So we’re riding back on the bus from a choir concert, this blond boy and I, and we both have our headphones in – he, because he wants to listen to music; me, because I have no one to talk to. I’m listening to Rend Collective loud, only one earbud in, only half listening, just in case anyone says something.
The kids in the back of the bus start to sing, and the boy next to me sings along too. I catch a few words, and I whisper to my friend behind me under my breath, “Oh– it’s not good music! It’s such a bad influence!” I don’t mean for anyone to hear me say that, not really; but I’ve hardly ever heard this kind of music before, with lyrics that make me wince, and I don’t like it.
But the boy next to me overhears something, and he turns, pulling off his headphones. “What?”
“She says it’s a bad influence,” my friend repeats. “Music like this. But you’re a good kid.”
“Oh, it’s a terrible influence,” he says. “Terrible. But I’m a good kid.”
I nod unenthusiastically. He puts his headphones back on.
Liz Curtis Higgs wrote about it over here, about the young man who came to Jesus, the one who had kept all the commandments since he was a child. “I have kept all these things,” he says. In other words, “I’m a good kid!”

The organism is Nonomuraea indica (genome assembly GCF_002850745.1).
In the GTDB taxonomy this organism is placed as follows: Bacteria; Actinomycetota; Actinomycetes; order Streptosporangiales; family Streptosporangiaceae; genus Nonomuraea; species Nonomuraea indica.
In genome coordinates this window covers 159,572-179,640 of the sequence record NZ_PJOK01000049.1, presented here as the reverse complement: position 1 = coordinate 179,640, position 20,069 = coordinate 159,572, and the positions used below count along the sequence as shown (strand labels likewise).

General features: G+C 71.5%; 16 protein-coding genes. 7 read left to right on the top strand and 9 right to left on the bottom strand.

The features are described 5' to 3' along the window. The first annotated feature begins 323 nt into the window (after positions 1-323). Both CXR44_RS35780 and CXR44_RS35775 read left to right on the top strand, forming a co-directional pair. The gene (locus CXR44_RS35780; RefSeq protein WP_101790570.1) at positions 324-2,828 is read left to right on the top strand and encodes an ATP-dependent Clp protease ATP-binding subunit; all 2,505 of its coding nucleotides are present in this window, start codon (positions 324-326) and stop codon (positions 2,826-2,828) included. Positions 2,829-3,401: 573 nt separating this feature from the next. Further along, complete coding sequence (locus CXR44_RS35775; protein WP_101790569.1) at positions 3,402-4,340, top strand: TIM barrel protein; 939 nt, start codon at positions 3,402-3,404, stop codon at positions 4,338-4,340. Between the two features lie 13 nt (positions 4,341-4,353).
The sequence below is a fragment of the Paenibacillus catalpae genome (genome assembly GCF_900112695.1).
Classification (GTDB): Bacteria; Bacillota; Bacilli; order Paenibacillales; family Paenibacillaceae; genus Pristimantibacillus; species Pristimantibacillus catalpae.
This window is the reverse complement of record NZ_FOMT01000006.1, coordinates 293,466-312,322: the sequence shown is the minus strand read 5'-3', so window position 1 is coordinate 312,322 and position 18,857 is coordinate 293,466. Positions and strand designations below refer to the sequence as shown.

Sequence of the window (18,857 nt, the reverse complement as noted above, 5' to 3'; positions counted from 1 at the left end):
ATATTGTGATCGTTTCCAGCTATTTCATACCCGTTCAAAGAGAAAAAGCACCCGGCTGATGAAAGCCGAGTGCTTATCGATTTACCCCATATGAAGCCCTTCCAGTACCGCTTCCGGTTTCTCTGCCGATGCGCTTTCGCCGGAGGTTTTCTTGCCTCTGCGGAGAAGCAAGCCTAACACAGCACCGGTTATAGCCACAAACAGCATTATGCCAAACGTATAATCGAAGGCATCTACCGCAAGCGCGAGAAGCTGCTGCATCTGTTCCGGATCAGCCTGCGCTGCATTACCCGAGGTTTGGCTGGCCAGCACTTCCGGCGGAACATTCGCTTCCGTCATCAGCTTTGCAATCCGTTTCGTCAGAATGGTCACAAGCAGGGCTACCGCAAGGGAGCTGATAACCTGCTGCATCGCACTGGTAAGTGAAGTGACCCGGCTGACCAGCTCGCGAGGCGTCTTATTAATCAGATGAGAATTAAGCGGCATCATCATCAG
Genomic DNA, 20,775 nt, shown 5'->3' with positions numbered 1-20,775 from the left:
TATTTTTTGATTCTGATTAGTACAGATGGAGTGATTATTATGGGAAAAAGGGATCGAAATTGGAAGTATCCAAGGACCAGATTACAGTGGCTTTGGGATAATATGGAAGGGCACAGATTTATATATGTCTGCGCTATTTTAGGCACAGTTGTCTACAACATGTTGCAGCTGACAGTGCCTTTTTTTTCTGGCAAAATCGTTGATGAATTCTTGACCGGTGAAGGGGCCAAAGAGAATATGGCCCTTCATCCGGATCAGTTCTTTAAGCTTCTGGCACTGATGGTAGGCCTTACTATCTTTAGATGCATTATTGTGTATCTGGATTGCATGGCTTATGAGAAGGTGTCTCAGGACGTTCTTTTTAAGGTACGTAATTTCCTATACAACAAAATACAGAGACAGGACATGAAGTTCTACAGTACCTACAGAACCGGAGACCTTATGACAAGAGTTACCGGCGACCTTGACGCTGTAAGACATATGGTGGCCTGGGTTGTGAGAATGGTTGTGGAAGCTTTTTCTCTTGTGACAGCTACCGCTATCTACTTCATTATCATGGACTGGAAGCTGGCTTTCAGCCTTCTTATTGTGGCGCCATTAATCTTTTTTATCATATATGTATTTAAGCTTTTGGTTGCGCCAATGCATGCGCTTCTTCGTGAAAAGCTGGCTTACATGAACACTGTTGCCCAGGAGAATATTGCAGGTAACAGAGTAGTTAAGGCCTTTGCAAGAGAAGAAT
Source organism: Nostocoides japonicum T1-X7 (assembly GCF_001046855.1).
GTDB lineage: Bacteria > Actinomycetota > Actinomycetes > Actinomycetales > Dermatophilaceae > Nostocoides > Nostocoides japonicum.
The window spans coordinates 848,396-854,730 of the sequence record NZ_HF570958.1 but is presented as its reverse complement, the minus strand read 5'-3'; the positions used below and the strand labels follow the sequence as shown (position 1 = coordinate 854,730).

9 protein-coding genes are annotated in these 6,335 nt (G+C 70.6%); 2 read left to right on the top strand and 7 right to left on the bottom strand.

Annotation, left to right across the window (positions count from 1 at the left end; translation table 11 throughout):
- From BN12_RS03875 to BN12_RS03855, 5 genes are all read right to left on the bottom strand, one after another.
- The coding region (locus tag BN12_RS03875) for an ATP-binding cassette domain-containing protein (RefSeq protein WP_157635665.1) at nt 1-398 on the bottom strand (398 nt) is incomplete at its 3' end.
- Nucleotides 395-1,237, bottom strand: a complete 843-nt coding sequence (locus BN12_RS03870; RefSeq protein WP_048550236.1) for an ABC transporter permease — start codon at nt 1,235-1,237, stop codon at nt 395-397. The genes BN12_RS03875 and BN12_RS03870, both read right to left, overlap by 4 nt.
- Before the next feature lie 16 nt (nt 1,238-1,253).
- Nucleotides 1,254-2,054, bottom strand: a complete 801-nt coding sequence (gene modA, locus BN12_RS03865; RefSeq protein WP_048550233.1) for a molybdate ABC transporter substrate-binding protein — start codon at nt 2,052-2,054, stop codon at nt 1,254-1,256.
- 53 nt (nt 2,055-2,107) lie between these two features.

It breaks my heart.
I prayed this summer that God would break my heart for what breaks His. I think he’s doing it, because last year I wouldn’t have cried after a conversation like that.
The advertisement before the video I linked right there? It advertised the author of a book called “Good Without God.” Mark quotes Jesus in his gospel: “Why do you call me good?” Jesus answered. “No one is good – except God alone.” (I think Liz used that verse in her article as well.)
It’s a logical impossibility: you can’t not have God and be good.
I pray so often that He’ll give me the chance to tell that boy about Jesus, who came so we don’t have to try to be good. Because to think of him, that smiling choir kid, twenty years from now, having continued down the path he’s on? It breaks my heart.
I prayed that day of the choir concert that we’d become friends somehow; and we ended up getting the last seat in the bus, and introducing ourselves and talking a little – so yeah, I think God is doing something.